about the exhibition
May 02–September 01, 2013ABOUT THE ARTIST
San Antonio-based artist Michael Menchaca’s colorful illustrations and videos draw inspiration from pictorial history books of ancient Mesoamerica known as “codices” that traced history, religion, and geography through a codified, symbolic language. Using this historical precedent, he creates a visual allegory to address sociopolitical issues surrounding the US-Mexican border. For Artpace’s Main Avenue windows, his multi-dimensional installation depicts self-sacrifice in homage to El Diedad del Queso, a rat god, and Aquilas, an eagle deity.
ABOUT THE PROCESS
How did you approach working in Window Works?
I am a printmaker, and since the windows are a similar rectangular shape, I saw this as an opportunity to take what I do in two dimensions and expand it into a three-dimensional space by adding several layers. I begin by creating small sketches and then scanning them into digital renderings. With Illustrator, I can create patterns that perfectly repeat themselves symmetrically and spatially, which references Mesoamerican codices.
How did you get interested in Mesoamerican codices?
I began by looking at current events including illegal immigration, human trafficking, and drug smuggling, and when I came across the Aztec codices, I thought about pairing the two things to chronicle the histories of current events in a similar way. The Aztecs created pictorial histories that thrust the visual forward by saying a great deal without the use of text. There was a visual focus that is pattern oriented, and as a printmaker that really appealed to me.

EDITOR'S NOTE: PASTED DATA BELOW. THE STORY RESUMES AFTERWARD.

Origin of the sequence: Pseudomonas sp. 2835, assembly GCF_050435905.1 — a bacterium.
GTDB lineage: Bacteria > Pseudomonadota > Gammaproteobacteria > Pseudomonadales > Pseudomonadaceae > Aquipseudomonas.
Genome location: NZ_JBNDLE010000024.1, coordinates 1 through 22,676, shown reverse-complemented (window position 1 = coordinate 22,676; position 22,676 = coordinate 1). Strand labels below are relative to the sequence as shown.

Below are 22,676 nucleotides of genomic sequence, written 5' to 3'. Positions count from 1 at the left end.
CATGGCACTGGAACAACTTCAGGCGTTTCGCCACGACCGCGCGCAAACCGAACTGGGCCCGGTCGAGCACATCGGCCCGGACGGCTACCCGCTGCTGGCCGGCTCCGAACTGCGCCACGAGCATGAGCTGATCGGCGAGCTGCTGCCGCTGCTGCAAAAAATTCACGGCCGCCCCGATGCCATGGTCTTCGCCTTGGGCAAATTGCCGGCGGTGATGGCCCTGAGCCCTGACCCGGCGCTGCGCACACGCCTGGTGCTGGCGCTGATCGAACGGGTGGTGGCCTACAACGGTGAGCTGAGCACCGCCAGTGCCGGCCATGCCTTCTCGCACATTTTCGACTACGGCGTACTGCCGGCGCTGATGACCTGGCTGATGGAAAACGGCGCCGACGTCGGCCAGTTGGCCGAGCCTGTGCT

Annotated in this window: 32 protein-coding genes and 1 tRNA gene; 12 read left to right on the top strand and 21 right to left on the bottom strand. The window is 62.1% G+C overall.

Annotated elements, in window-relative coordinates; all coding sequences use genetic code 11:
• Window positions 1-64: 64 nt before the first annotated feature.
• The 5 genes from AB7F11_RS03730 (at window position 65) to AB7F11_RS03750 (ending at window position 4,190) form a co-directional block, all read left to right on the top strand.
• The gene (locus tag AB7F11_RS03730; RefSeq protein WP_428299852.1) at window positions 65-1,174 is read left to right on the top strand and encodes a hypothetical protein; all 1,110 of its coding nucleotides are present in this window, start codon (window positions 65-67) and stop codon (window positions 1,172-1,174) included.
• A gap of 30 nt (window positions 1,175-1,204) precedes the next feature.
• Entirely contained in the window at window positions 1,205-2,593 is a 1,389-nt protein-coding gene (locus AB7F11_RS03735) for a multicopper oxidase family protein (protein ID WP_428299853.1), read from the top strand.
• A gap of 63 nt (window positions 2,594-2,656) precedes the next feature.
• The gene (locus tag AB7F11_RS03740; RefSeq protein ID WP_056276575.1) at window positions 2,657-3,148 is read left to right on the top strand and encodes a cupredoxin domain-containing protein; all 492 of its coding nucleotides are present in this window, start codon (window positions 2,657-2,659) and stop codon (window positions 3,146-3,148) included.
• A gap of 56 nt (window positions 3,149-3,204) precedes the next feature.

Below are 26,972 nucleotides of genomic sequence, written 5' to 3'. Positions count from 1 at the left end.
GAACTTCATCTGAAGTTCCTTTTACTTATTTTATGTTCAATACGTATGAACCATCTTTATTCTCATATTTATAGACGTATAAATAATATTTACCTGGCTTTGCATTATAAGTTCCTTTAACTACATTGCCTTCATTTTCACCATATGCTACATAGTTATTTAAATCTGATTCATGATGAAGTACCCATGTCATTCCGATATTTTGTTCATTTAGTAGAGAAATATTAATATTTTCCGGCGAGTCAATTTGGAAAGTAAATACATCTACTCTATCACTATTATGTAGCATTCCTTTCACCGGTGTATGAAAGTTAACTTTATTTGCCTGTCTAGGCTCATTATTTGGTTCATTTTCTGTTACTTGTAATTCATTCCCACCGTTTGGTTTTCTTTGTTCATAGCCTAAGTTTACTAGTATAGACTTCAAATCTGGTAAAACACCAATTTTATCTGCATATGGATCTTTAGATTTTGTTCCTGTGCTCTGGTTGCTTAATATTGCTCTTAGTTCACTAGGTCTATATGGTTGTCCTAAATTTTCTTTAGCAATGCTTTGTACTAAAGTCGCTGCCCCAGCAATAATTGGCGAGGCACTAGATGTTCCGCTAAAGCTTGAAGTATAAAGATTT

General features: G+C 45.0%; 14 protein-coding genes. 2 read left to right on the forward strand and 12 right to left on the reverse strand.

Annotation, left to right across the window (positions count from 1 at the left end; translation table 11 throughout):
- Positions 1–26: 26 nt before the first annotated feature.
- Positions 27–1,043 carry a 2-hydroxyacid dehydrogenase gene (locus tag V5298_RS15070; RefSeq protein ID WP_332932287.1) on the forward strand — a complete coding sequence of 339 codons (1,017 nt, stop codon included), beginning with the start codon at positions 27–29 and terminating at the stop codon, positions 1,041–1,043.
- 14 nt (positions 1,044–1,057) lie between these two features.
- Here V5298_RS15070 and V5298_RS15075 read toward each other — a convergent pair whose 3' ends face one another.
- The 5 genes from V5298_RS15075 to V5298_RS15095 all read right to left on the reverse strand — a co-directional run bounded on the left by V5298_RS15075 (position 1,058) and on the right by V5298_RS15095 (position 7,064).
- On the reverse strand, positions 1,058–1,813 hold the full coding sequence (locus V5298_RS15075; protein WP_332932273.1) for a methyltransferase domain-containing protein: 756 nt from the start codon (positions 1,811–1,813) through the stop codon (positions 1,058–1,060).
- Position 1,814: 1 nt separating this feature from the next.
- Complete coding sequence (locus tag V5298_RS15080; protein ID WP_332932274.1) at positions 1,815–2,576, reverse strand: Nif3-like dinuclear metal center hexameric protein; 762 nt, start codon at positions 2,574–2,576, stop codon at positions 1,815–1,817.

What kind of story are you trying to tell?
The title for the show is AUTOS SACRAMENTALES, auto-sacrificing, which is a ritual activity where one would sacrifice himself for his patron god. In this case, there is a rat deity on the left and an eagle on the right, with additional figures sacrificing themselves to them both. There is a metaphoric meaning behind the symbol of the rat and eagle, but I want to leave the interpretation
What about the cats?
I started off with cats in the beginning of my codex migratus project and when I added a mustache to the cat it became racially charged. I thought, what if this cat had a narrative? This thinking coincided with what I was listening to on NPR at the time, as well as my interest in cartoons. The
cat alone was not enough to be cartoon, it needed content. So the cat became a symbol for a migrant or wanderer. Also, cats are so prevalent in art history that it begins a conversation with ancient art.
Have you always been into cartoons?
The old Warner Brothers cartoons inspired me as a child—the ones that were really stylized and used really flat abstracted shapes, like mountains that were essentially just triangles. Modern painters like Raoul Dufy and Stuart Davis influenced the creators of those cartoons that I was watching. It is dialectic—me being influenced by cartoons, being influenced by modern painters, being influenced by ancient art—it becomes a circle.